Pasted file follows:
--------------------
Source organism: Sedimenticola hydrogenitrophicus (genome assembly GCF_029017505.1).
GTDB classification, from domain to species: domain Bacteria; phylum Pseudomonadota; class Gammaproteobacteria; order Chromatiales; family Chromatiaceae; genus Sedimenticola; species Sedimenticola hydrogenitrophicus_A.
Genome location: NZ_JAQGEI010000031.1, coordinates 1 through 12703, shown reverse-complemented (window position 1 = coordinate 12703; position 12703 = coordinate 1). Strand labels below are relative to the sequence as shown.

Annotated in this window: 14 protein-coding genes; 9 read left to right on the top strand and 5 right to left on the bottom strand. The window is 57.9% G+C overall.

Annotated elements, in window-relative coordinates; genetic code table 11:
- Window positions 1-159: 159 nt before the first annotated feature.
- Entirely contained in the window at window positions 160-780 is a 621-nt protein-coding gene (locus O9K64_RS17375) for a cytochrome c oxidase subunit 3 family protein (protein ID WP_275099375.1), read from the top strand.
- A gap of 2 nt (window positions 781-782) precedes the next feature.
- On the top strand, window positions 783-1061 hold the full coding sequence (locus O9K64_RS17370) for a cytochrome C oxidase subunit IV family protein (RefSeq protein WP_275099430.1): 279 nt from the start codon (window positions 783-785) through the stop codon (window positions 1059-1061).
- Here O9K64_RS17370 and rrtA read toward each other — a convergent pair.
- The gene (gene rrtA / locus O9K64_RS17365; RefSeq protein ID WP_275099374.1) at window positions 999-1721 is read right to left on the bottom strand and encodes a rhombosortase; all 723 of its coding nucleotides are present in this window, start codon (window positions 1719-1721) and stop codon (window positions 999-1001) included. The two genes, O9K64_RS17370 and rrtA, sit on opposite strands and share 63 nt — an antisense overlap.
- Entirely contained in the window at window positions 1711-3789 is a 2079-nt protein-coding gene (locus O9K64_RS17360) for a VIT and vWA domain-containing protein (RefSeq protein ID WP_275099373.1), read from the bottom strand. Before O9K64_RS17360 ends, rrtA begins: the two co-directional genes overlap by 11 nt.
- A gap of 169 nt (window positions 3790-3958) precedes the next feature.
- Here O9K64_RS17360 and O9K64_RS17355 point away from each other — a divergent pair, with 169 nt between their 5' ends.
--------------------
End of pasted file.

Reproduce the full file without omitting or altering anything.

Source organism: Sedimenticola hydrogenitrophicus (genome assembly GCF_029017505.1).
GTDB classification, from domain to species: domain Bacteria; phylum Pseudomonadota; class Gammaproteobacteria; order Chromatiales; family Chromatiaceae; genus Sedimenticola; species Sedimenticola hydrogenitrophicus_A.
Genome location: NZ_JAQGEI010000031.1, coordinates 1 through 12703, shown reverse-complemented (window position 1 = coordinate 12703; position 12703 = coordinate 1). Strand labels below are relative to the sequence as shown.

Annotated in this window: 14 protein-coding genes; 9 read left to right on the top strand and 5 right to left on the bottom strand. The window is 57.9% G+C overall.

Annotated elements, in window-relative coordinates; genetic code table 11:
- Window positions 1-159: 159 nt before the first annotated feature.
- Entirely contained in the window at window positions 160-780 is a 621-nt protein-coding gene (locus O9K64_RS17375) for a cytochrome c oxidase subunit 3 family protein (protein ID WP_275099375.1), read from the top strand.
- A gap of 2 nt (window positions 781-782) precedes the next feature.
- On the top strand, window positions 783-1061 hold the full coding sequence (locus O9K64_RS17370) for a cytochrome C oxidase subunit IV family protein (RefSeq protein WP_275099430.1): 279 nt from the start codon (window positions 783-785) through the stop codon (window positions 1059-1061).
- Here O9K64_RS17370 and rrtA read toward each other — a convergent pair.
- The gene (gene rrtA / locus O9K64_RS17365; RefSeq protein ID WP_275099374.1) at window positions 999-1721 is read right to left on the bottom strand and encodes a rhombosortase; all 723 of its coding nucleotides are present in this window, start codon (window positions 1719-1721) and stop codon (window positions 999-1001) included. The two genes, O9K64_RS17370 and rrtA, sit on opposite strands and share 63 nt — an antisense overlap.
- Entirely contained in the window at window positions 1711-3789 is a 2079-nt protein-coding gene (locus O9K64_RS17360) for a VIT and vWA domain-containing protein (RefSeq protein ID WP_275099373.1), read from the bottom strand. Before O9K64_RS17360 ends, rrtA begins: the two co-directional genes overlap by 11 nt.
- A gap of 169 nt (window positions 3790-3958) precedes the next feature.
- Here O9K64_RS17360 and O9K64_RS17355 point away from each other — a divergent pair, with 169 nt between their 5' ends.